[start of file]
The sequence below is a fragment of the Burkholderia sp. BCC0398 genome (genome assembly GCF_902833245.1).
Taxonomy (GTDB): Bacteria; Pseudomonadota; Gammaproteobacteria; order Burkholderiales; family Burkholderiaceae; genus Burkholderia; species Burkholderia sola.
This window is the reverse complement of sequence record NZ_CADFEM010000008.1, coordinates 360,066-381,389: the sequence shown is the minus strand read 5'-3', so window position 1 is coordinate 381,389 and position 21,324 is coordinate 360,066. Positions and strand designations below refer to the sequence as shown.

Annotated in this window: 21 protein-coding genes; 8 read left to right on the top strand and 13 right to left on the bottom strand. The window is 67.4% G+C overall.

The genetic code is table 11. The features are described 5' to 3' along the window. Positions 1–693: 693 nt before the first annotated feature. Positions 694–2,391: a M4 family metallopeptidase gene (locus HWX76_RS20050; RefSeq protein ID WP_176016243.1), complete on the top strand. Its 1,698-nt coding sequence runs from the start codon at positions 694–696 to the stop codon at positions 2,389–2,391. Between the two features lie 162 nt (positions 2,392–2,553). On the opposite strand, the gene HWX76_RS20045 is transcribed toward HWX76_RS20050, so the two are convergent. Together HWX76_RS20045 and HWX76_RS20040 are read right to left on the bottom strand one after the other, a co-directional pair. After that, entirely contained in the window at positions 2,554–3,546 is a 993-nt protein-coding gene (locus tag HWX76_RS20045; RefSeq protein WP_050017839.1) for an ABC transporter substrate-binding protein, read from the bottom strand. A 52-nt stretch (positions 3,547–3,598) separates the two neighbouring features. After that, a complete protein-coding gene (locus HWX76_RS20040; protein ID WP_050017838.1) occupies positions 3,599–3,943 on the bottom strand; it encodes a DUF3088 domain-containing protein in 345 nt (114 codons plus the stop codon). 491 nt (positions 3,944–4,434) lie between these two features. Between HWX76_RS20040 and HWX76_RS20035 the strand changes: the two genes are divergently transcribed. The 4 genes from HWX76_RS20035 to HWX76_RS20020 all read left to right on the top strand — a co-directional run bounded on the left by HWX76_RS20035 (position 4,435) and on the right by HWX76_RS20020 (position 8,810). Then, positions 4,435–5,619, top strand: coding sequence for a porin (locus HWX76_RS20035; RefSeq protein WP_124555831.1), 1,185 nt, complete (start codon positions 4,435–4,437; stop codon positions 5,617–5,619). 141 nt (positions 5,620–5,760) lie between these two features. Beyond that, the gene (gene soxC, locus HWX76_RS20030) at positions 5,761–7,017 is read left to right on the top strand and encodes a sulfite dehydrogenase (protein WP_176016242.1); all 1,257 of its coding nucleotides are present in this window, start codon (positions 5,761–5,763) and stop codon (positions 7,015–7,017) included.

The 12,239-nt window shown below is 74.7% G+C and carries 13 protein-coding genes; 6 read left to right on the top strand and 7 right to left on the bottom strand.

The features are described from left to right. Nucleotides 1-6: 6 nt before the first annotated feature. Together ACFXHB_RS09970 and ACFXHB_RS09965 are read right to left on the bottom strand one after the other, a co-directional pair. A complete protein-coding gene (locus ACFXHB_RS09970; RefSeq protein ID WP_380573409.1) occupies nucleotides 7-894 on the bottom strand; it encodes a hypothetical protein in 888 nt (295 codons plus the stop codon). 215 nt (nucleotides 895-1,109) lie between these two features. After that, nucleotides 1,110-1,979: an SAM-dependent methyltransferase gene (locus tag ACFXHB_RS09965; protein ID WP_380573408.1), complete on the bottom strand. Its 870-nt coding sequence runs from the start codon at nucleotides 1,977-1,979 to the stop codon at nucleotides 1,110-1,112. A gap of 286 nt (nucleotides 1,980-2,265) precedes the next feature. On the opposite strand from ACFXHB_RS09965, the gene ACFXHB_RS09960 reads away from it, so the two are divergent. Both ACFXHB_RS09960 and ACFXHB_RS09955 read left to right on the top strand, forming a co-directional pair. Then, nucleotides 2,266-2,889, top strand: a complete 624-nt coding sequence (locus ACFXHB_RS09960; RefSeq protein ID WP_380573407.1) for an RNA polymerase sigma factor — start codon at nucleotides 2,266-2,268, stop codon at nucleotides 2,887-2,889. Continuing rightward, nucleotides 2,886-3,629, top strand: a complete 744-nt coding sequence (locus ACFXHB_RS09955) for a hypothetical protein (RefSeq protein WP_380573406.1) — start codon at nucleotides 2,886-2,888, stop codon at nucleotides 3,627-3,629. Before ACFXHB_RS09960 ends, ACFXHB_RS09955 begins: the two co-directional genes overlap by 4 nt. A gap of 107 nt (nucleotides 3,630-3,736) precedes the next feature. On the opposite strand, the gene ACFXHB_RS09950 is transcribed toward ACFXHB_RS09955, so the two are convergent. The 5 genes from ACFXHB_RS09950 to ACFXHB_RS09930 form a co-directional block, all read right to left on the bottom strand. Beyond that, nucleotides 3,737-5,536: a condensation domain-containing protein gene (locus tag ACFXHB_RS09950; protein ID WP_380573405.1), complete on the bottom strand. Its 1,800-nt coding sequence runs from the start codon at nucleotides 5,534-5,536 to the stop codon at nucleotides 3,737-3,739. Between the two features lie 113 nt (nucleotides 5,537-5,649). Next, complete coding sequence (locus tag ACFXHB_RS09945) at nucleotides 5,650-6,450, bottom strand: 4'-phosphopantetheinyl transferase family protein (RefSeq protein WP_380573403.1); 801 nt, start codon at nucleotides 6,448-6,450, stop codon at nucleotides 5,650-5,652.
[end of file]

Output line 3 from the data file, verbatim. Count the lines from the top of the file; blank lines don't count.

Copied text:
This window is the reverse complement of sequence record NZ_CADFEM010000008.1, coordinates 360,066-381,389: the sequence shown is the minus strand read 5'-3', so window position 1 is coordinate 381,389 and position 21,324 is coordinate 360,066. Positions and strand designations below refer to the sequence as shown.